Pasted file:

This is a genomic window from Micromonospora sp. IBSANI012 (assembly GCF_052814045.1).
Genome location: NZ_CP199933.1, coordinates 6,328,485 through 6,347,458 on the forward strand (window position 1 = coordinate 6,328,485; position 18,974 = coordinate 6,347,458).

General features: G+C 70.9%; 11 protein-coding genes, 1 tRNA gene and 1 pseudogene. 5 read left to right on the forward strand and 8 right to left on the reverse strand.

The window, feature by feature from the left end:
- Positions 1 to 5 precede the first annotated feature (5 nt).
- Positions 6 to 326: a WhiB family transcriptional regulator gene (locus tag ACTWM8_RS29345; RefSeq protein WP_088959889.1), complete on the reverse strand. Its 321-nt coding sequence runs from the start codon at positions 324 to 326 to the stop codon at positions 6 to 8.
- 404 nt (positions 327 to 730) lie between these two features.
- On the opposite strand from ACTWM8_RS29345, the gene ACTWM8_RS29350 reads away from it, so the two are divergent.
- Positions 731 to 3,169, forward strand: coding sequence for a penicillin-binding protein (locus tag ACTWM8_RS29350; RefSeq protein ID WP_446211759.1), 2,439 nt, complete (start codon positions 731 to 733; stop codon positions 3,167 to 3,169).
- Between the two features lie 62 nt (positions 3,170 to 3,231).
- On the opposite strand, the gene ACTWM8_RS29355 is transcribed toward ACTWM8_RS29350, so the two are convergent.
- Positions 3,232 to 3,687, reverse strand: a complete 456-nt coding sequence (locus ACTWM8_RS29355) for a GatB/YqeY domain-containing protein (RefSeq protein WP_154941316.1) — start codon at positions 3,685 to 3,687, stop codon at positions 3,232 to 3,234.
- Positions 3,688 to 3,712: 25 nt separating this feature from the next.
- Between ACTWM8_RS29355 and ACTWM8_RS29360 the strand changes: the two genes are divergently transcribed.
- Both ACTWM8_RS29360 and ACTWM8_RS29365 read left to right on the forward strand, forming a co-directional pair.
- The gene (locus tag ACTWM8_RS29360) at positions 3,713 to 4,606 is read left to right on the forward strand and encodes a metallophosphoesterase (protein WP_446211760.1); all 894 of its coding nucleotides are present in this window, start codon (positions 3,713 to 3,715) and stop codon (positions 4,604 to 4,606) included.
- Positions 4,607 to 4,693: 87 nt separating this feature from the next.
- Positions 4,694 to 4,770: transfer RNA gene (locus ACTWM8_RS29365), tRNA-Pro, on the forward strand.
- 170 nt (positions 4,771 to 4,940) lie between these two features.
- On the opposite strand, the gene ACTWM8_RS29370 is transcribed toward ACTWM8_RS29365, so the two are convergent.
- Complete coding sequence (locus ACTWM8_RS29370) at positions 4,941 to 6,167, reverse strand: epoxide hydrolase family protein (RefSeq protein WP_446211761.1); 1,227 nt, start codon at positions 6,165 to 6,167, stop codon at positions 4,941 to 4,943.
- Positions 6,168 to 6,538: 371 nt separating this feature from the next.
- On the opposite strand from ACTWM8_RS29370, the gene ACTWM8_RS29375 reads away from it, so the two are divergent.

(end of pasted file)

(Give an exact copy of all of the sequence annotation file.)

This is a genomic window from Micromonospora sp. IBSANI012 (assembly GCF_052814045.1).
Genome location: NZ_CP199933.1, coordinates 6,328,485 through 6,347,458 on the forward strand (window position 1 = coordinate 6,328,485; position 18,974 = coordinate 6,347,458).

General features: G+C 70.9%; 11 protein-coding genes, 1 tRNA gene and 1 pseudogene. 5 read left to right on the forward strand and 8 right to left on the reverse strand.

The window, feature by feature from the left end:
- Positions 1 to 5 precede the first annotated feature (5 nt).
- Positions 6 to 326: a WhiB family transcriptional regulator gene (locus tag ACTWM8_RS29345; RefSeq protein WP_088959889.1), complete on the reverse strand. Its 321-nt coding sequence runs from the start codon at positions 324 to 326 to the stop codon at positions 6 to 8.
- 404 nt (positions 327 to 730) lie between these two features.
- On the opposite strand from ACTWM8_RS29345, the gene ACTWM8_RS29350 reads away from it, so the two are divergent.
- Positions 731 to 3,169, forward strand: coding sequence for a penicillin-binding protein (locus tag ACTWM8_RS29350; RefSeq protein ID WP_446211759.1), 2,439 nt, complete (start codon positions 731 to 733; stop codon positions 3,167 to 3,169).
- Between the two features lie 62 nt (positions 3,170 to 3,231).
- On the opposite strand, the gene ACTWM8_RS29355 is transcribed toward ACTWM8_RS29350, so the two are convergent.
- Positions 3,232 to 3,687, reverse strand: a complete 456-nt coding sequence (locus ACTWM8_RS29355) for a GatB/YqeY domain-containing protein (RefSeq protein WP_154941316.1) — start codon at positions 3,685 to 3,687, stop codon at positions 3,232 to 3,234.
- Positions 3,688 to 3,712: 25 nt separating this feature from the next.
- Between ACTWM8_RS29355 and ACTWM8_RS29360 the strand changes: the two genes are divergently transcribed.
- Both ACTWM8_RS29360 and ACTWM8_RS29365 read left to right on the forward strand, forming a co-directional pair.
- The gene (locus tag ACTWM8_RS29360) at positions 3,713 to 4,606 is read left to right on the forward strand and encodes a metallophosphoesterase (protein WP_446211760.1); all 894 of its coding nucleotides are present in this window, start codon (positions 3,713 to 3,715) and stop codon (positions 4,604 to 4,606) included.
- Positions 4,607 to 4,693: 87 nt separating this feature from the next.
- Positions 4,694 to 4,770: transfer RNA gene (locus ACTWM8_RS29365), tRNA-Pro, on the forward strand.
- 170 nt (positions 4,771 to 4,940) lie between these two features.
- On the opposite strand, the gene ACTWM8_RS29370 is transcribed toward ACTWM8_RS29365, so the two are convergent.
- Complete coding sequence (locus ACTWM8_RS29370) at positions 4,941 to 6,167, reverse strand: epoxide hydrolase family protein (RefSeq protein WP_446211761.1); 1,227 nt, start codon at positions 6,165 to 6,167, stop codon at positions 4,941 to 4,943.
- Positions 6,168 to 6,538: 371 nt separating this feature from the next.
- On the opposite strand from ACTWM8_RS29370, the gene ACTWM8_RS29375 reads away from it, so the two are divergent.